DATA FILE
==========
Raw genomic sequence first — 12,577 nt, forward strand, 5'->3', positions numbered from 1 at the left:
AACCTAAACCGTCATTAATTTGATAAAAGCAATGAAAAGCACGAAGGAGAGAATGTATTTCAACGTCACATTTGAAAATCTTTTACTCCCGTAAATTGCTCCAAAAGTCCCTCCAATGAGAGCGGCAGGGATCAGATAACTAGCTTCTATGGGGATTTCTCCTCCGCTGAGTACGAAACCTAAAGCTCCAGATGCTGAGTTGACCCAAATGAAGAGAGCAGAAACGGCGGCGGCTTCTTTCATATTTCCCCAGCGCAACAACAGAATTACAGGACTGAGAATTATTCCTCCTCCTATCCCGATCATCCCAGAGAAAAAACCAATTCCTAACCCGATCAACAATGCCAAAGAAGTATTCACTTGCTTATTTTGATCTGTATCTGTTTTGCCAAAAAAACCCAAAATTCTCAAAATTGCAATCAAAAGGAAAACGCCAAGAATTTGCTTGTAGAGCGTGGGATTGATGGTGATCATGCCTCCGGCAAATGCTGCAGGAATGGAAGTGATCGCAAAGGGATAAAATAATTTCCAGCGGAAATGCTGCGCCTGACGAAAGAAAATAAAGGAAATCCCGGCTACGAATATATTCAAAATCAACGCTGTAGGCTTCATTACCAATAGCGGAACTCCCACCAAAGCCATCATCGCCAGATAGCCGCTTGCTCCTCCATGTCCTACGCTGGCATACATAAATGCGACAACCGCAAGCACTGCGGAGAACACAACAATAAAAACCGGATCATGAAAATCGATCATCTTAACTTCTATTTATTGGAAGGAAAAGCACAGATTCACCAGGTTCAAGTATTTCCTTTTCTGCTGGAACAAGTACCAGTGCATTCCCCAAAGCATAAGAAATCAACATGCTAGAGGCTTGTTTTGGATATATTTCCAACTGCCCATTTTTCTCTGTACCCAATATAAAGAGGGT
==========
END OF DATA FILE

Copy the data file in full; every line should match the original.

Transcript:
Raw genomic sequence first — 12,577 nt, forward strand, 5'->3', positions numbered from 1 at the left:
AACCTAAACCGTCATTAATTTGATAAAAGCAATGAAAAGCACGAAGGAGAGAATGTATTTCAACGTCACATTTGAAAATCTTTTACTCCCGTAAATTGCTCCAAAAGTCCCTCCAATGAGAGCGGCAGGGATCAGATAACTAGCTTCTATGGGGATTTCTCCTCCGCTGAGTACGAAACCTAAAGCTCCAGATGCTGAGTTGACCCAAATGAAGAGAGCAGAAACGGCGGCGGCTTCTTTCATATTTCCCCAGCGCAACAACAGAATTACAGGACTGAGAATTATTCCTCCTCCTATCCCGATCATCCCAGAGAAAAAACCAATTCCTAACCCGATCAACAATGCCAAAGAAGTATTCACTTGCTTATTTTGATCTGTATCTGTTTTGCCAAAAAAACCCAAAATTCTCAAAATTGCAATCAAAAGGAAAACGCCAAGAATTTGCTTGTAGAGCGTGGGATTGATGGTGATCATGCCTCCGGCAAATGCTGCAGGAATGGAAGTGATCGCAAAGGGATAAAATAATTTCCAGCGGAAATGCTGCGCCTGACGAAAGAAAATAAAGGAAATCCCGGCTACGAATATATTCAAAATCAACGCTGTAGGCTTCATTACCAATAGCGGAACTCCCACCAAAGCCATCATCGCCAGATAGCCGCTTGCTCCTCCATGTCCTACGCTGGCATACATAAATGCGACAACCGCAAGCACTGCGGAGAACACAACAATAAAAACCGGATCATGAAAATCGATCATCTTAACTTCTATTTATTGGAAGGAAAAGCACAGATTCACCAGGTTCAAGTATTTCCTTTTCTGCTGGAACAAGTACCAGTGCATTCCCCAAAGCATAAGAAATCAACATGCTAGAGGCTTGTTTTGGATATATTTCCAACTGCCCATTTTTCTCTGTACCCAATATAAAGAGGGT